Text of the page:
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The Gospel Of St Mark by G. A. Chadwick


|And as they were coming down from the mountain, He charged them that they should tell no man what things they had seen, save when the Son of man should have risen again from the dead. And they kept the saying, questioning among themselves what the rising again from the dead should mean. And they asked Him, saying, The scribes say that Elijah must first come. And He said unto them, Elijah indeed cometh first, and restoreth all things: and how is it written of the Son of man, that He should suffer many things and be set at nought? But I say unto you, that Elijah is come, and they have also done unto him whatsoever they listed, even as it is written of him.| MARK 9:9-13 (R.V)

IN what state of mind did the apostles return from beholding the glory of the Lord, and His ministers from another world? They seem to have been excited, demonstrative, ready to blaze abroad the wonderful event which ought to put an end to all men's doubts.

They would have been bitterly disappointed, if they had prematurely exposed their experience to ridicule, cross-examination, conjectural theories, and all the controversy which reduces facts to logical form, but strips them of their freshness and vitality. In the first age as in the nineteenth, it was possible to be witnesses for the Lord without exposing to coarse and irreverent handling all the delicate and secret experiences of the soul with Christ.

Therefore Jesus charged them that they should tell no man. Silence would force back the impression upon the depths of their own spirits, and spread its roots under the surface there.

Nor was it right to make such a startling demand upon the faith of others before public evidence had been given, enough to make skepticism blameworthy. His resurrection from the dead would suffice to unseal their lips. And the experience of all the Church has justified that decision. The resurrection is, in fact, the center of all the miraculous narratives, the sun which keeps them in their orbit. Some of them, as isolated events, might have failed to challenge credence. But authority and sanction are given to all the rest by this great and publicly attested marvel, which has modified history, and the denial of which makes history at once untrustworthy and incoherent. When Jesus rose from the dead, the whole significance of His life and its events was deepened.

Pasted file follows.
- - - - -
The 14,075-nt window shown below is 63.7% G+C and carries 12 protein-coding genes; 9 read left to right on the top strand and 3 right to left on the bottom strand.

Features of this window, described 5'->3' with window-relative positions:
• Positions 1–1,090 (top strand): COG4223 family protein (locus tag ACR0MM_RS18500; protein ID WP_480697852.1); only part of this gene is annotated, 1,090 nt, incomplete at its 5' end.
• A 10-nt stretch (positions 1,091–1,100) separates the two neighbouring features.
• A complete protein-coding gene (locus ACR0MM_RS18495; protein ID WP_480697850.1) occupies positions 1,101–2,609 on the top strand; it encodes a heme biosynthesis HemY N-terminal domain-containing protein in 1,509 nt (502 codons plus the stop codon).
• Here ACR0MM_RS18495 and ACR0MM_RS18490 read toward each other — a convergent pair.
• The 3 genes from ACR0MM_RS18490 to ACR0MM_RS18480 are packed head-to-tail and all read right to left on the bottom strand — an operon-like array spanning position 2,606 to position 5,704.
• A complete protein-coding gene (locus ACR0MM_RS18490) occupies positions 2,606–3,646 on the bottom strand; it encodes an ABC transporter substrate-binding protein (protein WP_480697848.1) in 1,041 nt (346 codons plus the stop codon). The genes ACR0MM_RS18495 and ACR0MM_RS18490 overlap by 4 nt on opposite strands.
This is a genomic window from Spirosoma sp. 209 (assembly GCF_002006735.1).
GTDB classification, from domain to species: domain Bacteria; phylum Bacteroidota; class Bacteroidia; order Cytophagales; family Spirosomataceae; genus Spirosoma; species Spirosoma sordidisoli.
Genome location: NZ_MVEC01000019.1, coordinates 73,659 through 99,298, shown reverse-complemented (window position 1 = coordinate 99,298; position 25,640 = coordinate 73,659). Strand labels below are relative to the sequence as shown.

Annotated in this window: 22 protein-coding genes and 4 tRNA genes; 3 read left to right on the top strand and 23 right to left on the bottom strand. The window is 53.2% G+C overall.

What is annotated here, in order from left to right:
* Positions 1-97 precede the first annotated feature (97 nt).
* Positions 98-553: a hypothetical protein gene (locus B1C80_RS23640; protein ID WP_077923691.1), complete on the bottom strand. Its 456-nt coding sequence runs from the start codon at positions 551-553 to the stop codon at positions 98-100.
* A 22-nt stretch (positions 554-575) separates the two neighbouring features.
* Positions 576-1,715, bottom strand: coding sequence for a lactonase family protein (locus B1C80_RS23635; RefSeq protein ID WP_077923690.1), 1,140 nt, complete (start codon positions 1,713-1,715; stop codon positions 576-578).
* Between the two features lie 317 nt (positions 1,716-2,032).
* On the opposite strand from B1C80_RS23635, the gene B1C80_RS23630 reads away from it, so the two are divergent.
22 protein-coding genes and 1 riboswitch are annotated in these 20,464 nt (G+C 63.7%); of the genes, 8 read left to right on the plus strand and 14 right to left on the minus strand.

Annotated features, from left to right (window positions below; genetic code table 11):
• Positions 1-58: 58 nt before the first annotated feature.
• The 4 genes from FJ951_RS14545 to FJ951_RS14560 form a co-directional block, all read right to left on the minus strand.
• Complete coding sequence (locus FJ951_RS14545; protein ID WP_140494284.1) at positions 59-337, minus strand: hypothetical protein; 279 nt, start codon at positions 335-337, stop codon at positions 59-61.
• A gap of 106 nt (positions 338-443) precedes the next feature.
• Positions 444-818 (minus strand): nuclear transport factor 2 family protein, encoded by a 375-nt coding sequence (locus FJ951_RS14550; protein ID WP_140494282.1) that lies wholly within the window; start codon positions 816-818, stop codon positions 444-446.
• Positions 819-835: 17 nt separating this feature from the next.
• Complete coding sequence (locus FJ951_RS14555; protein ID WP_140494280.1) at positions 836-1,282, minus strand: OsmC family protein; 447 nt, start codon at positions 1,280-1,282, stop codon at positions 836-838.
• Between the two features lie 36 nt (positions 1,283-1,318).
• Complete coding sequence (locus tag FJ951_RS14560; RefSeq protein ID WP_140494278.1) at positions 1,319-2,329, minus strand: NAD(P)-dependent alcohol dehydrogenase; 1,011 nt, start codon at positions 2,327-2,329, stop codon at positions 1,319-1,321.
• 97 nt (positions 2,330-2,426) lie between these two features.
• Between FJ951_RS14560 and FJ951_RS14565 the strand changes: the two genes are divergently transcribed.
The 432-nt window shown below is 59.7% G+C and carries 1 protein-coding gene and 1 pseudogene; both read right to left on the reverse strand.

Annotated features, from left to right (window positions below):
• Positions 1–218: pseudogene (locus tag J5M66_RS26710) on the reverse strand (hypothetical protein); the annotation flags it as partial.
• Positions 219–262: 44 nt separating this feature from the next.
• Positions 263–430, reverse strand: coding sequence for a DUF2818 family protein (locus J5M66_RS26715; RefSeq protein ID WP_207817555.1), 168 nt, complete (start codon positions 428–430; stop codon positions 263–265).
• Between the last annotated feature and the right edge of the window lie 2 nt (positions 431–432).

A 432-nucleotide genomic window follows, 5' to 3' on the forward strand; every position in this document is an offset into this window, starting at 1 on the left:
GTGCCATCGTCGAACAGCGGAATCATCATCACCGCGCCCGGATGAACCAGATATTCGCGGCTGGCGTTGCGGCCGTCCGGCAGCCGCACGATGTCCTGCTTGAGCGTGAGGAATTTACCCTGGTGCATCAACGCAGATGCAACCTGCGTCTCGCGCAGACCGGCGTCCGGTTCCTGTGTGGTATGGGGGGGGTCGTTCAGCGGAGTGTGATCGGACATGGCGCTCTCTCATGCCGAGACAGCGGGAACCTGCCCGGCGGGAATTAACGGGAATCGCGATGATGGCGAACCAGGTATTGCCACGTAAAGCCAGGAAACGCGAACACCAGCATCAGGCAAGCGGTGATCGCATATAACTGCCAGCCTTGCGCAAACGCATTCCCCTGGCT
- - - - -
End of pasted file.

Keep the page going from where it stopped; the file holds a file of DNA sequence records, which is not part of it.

This mention of the resurrection called them away from pleasant day-dreams, by reminding them that their Master was to die. For Him there was no illusion. Coming back from the light and voices of heaven, the cross before Him was as visible as ever to His undazzled eyes, and He was still the sober and vigilant friend to warn them against false hopes. They however found means of explaining the unwelcome truth away. Various theories were discussed among them, what the rising from the dead should mean, what should be in fact the limit to their silence. This very perplexity, and the chill upon their hopes, aided them to keep the matter close.

One hope was too strong not to be at least hinted to Jesus. They had just seen Elias. Surely they were right in expecting this interference, as the scribes had taught. Instead of a lonely road pursued by the Messiah to a painful death, should not that great prophet come as a forerunner and restore all things? How then was murderous opposition possible?

And Jesus answered that one day this should come to pass. The herald should indeed reconcile all hearts, before the great and notable day of the Lord come. But for the present time there was another question. That promise to which they clung, was it their only light upon futurity? Was not the assertion quite as plain that the Son of Man should suffer many things and be set at nought? So far was Jesus from that state of mind in which men buoy themselves up with false hope. No apparent prophecy, no splendid vision, deceived His unerring insight. And yet no despair arrested His energies for one hour.

But, He added, Elias had already been offered to this generation in vain; they had done to him as they listed. They had re-enacted what history recorded of his life on earth.

Then a veil dropped from the disciples' eyes. They recognized the dweller in lonely places, the man of hairy garment and ascetic life, persecuted by a feeble tyrant who cowered before his rebuke, and by the deadlier hatred of an adulterous queen. They saw how the very name of Elias raised a probability that the second prophet should be treated |as it is written of| the first.

If then they had so strangely misjudged the preparation of His way, what might they not apprehend of the issue? So should also the Son of man suffer of them.

Do we wonder that they had not hitherto recognized the prophet? Perhaps, when all is made clear at last, we shall wonder more at our own refusals of reverence, our blindness to the meaning of noble lives, our moderate and qualified respect for men of whom the world is not worthy.

How much solid greatness would some of us overlook, if it went with an unpolished and unattractive exterior? Now the Baptist was a rude and abrupt person, of little culture, unwelcome in kings' houses. Yet no greater had been born of woman.

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